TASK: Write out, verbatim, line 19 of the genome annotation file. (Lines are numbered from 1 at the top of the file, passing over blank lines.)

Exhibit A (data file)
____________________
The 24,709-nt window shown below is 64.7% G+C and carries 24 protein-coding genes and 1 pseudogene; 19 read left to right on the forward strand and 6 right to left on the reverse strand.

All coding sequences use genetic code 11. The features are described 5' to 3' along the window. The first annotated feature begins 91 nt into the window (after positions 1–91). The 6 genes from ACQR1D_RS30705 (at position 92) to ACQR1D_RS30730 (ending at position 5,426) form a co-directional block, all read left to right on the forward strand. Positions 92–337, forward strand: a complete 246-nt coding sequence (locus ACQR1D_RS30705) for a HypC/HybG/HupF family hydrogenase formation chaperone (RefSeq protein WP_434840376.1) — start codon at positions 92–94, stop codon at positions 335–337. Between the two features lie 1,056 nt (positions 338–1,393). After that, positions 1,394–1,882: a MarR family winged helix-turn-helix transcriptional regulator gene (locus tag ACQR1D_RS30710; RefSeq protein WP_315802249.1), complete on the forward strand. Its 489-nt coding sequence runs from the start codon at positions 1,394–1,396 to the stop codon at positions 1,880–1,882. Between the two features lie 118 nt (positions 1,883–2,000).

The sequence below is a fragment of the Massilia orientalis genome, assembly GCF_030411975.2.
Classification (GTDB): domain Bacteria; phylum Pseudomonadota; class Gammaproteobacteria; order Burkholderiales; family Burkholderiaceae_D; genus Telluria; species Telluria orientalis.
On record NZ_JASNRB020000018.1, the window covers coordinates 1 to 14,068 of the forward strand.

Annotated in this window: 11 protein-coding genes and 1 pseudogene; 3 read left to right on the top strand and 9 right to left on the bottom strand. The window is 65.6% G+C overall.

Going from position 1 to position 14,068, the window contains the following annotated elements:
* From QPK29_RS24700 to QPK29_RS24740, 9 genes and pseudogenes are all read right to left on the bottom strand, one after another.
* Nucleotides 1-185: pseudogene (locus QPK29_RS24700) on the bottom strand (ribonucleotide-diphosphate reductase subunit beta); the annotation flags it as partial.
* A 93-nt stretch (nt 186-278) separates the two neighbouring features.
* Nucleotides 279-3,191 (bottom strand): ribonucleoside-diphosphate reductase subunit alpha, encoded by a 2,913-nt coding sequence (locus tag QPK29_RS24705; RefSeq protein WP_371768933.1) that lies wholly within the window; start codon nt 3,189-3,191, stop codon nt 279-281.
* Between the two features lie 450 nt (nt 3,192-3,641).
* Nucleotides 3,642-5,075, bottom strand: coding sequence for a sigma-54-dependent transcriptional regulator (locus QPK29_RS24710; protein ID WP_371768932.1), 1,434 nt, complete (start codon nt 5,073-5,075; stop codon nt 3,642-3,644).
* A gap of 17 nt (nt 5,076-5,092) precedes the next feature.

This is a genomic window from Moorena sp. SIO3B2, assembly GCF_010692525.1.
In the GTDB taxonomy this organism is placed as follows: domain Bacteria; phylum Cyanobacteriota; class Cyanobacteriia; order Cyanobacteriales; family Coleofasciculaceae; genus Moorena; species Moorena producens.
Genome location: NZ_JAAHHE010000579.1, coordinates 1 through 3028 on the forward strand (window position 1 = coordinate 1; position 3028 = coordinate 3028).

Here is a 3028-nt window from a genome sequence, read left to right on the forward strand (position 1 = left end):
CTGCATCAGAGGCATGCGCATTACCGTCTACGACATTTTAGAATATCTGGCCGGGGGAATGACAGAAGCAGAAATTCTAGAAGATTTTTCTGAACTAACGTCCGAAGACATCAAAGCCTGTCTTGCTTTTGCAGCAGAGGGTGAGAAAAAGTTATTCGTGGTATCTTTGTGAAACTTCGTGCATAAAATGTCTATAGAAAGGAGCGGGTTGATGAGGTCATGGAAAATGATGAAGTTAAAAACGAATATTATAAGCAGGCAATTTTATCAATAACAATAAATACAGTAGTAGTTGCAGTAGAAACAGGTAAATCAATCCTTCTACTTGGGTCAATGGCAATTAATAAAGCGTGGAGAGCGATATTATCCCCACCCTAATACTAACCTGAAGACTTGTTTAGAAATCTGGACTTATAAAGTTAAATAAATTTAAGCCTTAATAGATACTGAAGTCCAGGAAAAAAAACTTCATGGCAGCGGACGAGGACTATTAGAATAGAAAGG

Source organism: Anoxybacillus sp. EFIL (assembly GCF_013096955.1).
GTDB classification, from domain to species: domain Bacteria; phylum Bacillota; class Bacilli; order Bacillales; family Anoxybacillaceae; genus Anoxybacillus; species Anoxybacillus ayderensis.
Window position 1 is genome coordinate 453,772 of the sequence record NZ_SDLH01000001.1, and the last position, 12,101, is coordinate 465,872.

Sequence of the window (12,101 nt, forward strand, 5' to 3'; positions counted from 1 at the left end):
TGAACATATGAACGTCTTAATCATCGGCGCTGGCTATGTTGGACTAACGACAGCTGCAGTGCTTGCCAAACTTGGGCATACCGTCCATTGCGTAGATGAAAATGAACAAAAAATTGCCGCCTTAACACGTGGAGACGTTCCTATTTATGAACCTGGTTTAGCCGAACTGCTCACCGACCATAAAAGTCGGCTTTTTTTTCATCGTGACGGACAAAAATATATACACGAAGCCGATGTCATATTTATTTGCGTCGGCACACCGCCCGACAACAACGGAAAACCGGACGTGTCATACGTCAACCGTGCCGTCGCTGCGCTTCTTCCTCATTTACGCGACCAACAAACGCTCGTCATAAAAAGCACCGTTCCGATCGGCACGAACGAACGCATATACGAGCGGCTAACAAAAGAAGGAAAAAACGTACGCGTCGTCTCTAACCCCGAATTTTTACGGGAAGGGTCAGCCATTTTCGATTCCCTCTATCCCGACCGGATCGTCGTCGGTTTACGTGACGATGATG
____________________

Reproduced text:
CTGCATCAGAGGCATGCGCATTACCGTCTACGACATTTTAGAATATCTGGCCGGGGGAATGACAGAAGCAGAAATTCTAGAAGATTTTTCTGAACTAACGTCCGAAGACATCAAAGCCTGTCTTGCTTTTGCAGCAGAGGGTGAGAAAAAGTTATTCGTGGTATCTTTGTGAAACTTCGTGCATAAAATGTCTATAGAAAGGAGCGGGTTGATGAGGTCATGGAAAATGATGAAGTTAAAAACGAATATTATAAGCAGGCAATTTTATCAATAACAATAAATACAGTAGTAGTTGCAGTAGAAACAGGTAAATCAATCCTTCTACTTGGGTCAATGGCAATTAATAAAGCGTGGAGAGCGATATTATCCCCACCCTAATACTAACCTGAAGACTTGTTTAGAAATCTGGACTTATAAAGTTAAATAAATTTAAGCCTTAATAGATACTGAAGTCCAGGAAAAAAAACTTCATGGCAGCGGACGAGGACTATTAGAATAGAAAGG